Jesus the Comforter

John 11 New International Version

Jesus Comforts the Sisters of Lazarus

17 On his arrival, Jesus found that Lazarus had already been in the tomb for four days. 18 Now Bethany was less than two miles[b] from Jerusalem, 19 and many Jews had come to Martha and Mary to comfort them in the loss of their brother. 20 When Martha heard that Jesus was coming, she went out to meet him, but Mary stayed at home.

21 “Lord,” Martha said to Jesus, “if you had been here, my brother would not have died. 22 But I know that even now God will give you whatever you ask.”

23 Jesus said to her, “Your brother will rise again.”

24 Martha answered, “I know he will rise again in the resurrection at the last day.”

25 Jesus said to her, “I am the resurrection and the life. The one who believes in me will live, even though they die; 26 and whoever lives by believing in me will never die. Do you believe this?”

27 “Yes, Lord,” she replied, “I believe that you are the Messiah, the Son of God, who is to come into the world.”

28 After she had said this, she went back and called her sister Mary aside. “The Teacher is here,” she said, “and is asking for you.” 29 When Mary heard this, she got up quickly and went to him. 30 Now Jesus had not yet entered the village, but was still at the place where Martha had met him. 31 When the Jews who had been with Mary in the house, comforting her, noticed how quickly she got up and went out, they followed her, supposing she was going to the tomb to mourn there.

32 When Mary reached the place where Jesus was and saw him, she fell at his feet and said, “Lord, if you had been here, my brother would not have died.”

33 When Jesus saw her weeping, and the Jews who had come along with her also weeping, he was deeply moved in spirit and troubled. 34 “Where have you laid him?” he asked.

“Come and see, Lord,” they replied.

3Jesus wept.

36 Then the Jews said, “See how he loved him!”

37 But some of them said, “Could not he who opened the eyes of the blind man have kept this man from dying?”

The story of the illness, death, and resurrection of Lazarus (John 11:1-45) provides the context for this hymn for those who are grieving deeply over the death of a loved one. Lazarus’ sisters Martha and Mary had sent word for their friend Jesus to come when Lazarus was ill. But Jesus took his time, finally arriving “too late,” and joining the grieving sisters who said, “If only you had been here…..” Jesus also grieved; he loved all three of them. The text ends with a prayer that the risen Christ still speak to those whose grief is raw and to assure us all “from your empty tomb…that life never dies.” This text is the first of sixteen hymn-like choral pieces in the collection The Last Journey: Songs for the time of grieving (GIA), with texts and music prepared by John Bell of the Iona Community. Each piece is also available separately from GIA. Some texts, like this one, were co-written with Graham Maule. The tunes were composed or arranged by John Bell, usually for organ, and often with a descant instrument. Bell’s original tune published with this text was named PALMER, but a note at the end says that “other tunes, such as ROCKINGHAM, may be used if the text is to be sung by a congregation.” That old beloved tune is well suited to this text, and in Lift Up Your Hearts, there is even a link to a psalm often sung at funerals: ROCKINGHAM is used again with a setting of Psalm 116 that includes the line, “His saints the LORD delights to save; their death is precious in his sight.”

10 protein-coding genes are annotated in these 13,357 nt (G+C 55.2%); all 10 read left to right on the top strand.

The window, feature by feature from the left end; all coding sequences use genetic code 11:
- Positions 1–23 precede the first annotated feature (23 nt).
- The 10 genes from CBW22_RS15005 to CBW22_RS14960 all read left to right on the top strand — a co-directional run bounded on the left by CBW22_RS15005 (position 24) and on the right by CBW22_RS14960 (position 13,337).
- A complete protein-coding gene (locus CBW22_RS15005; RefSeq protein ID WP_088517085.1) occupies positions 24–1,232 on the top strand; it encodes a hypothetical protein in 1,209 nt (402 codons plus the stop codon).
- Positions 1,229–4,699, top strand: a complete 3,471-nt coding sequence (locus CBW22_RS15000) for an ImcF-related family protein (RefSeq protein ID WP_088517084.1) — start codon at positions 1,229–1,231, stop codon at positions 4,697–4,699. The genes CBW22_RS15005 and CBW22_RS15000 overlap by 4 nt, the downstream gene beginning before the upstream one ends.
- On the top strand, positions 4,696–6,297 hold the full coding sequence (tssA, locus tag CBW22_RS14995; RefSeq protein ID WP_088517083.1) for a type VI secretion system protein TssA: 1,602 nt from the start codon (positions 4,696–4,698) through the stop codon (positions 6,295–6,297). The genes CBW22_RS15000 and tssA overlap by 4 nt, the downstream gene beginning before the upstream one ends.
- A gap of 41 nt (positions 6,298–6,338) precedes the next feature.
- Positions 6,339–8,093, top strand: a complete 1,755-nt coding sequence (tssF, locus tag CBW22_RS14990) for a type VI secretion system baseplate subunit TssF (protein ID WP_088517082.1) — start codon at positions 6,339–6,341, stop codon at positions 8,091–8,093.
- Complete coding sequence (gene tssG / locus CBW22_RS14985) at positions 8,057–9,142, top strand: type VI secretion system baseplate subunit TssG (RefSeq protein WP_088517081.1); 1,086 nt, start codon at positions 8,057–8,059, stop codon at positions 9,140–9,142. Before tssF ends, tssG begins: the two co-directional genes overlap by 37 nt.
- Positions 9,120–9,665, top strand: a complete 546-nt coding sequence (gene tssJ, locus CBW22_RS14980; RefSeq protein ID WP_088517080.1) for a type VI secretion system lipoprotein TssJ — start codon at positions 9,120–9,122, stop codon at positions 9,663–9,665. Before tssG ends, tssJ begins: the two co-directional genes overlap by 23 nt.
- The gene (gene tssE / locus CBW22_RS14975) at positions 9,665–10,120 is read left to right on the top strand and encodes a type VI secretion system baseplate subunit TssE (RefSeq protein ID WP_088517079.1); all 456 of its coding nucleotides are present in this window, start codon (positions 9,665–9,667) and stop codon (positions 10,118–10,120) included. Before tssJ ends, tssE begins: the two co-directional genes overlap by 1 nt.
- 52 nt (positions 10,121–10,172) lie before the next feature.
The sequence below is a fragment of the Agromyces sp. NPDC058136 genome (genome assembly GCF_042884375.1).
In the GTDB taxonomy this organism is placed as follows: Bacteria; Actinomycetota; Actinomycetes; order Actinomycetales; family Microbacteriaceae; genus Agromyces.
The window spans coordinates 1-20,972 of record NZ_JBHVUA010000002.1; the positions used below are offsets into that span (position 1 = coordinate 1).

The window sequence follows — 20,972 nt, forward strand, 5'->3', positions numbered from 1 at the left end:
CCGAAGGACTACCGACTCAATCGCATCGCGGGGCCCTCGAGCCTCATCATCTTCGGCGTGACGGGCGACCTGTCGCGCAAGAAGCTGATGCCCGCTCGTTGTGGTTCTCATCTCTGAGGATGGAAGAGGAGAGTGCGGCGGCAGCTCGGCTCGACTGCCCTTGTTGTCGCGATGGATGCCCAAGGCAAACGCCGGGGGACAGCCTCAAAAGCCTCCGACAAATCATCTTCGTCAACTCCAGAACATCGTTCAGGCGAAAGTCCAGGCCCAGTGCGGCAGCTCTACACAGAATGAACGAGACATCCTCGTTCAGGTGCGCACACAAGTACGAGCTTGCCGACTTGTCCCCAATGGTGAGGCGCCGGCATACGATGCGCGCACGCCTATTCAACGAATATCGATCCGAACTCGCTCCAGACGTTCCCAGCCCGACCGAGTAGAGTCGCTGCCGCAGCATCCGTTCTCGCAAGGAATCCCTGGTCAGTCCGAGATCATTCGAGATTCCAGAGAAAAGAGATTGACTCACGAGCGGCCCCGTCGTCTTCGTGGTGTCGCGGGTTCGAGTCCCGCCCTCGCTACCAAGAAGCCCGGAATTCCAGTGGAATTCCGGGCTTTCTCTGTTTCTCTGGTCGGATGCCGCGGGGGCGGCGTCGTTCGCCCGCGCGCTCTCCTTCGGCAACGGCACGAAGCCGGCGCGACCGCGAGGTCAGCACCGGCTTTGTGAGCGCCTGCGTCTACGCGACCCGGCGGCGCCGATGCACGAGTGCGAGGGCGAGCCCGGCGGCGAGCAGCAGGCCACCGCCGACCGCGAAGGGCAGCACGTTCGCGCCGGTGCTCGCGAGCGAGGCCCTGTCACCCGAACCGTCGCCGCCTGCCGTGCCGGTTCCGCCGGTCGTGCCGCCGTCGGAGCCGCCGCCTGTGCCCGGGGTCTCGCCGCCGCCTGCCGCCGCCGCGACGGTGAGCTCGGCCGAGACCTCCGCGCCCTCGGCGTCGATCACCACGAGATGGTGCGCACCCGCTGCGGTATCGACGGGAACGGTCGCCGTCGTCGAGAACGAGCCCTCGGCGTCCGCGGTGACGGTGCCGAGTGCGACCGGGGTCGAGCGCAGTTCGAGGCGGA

O Christ, you wept when grief was raw,
and felt for those who mourned a friend;
come close to where we would not be
and hold us numbed by this life’s end


The well-loved voice is silent now
and we have much we meant to say;
collect our lost and wandering words
and keep them till the endless day.


We try to hold what is not here
and fear for what we do not know.
Oh, take our hands in yours, good Lord,
and free us to let our friend go.


In all our loneliness and doubt,
beyond what we can realize,
address us from your empty tomb
and tell us that life never ends.

Jesus Wept

John 11 New International Version

Jesus Comforts the Sisters of Lazarus

17 On his arrival, Jesus found that Lazarus had already been in the tomb for four days. 18 Now Bethany was less than two miles[b] from Jerusalem, 19 and many Jews had come to Martha and Mary to comfort them in the loss of their brother. 20 When Martha heard that Jesus was coming, she went out to meet him, but Mary stayed at home.

21 “Lord,” Martha said to Jesus, “if you had been here, my brother would not have died. 22 But I know that even now God will give you whatever you ask.”

23 Jesus said to her, “Your brother will rise again.”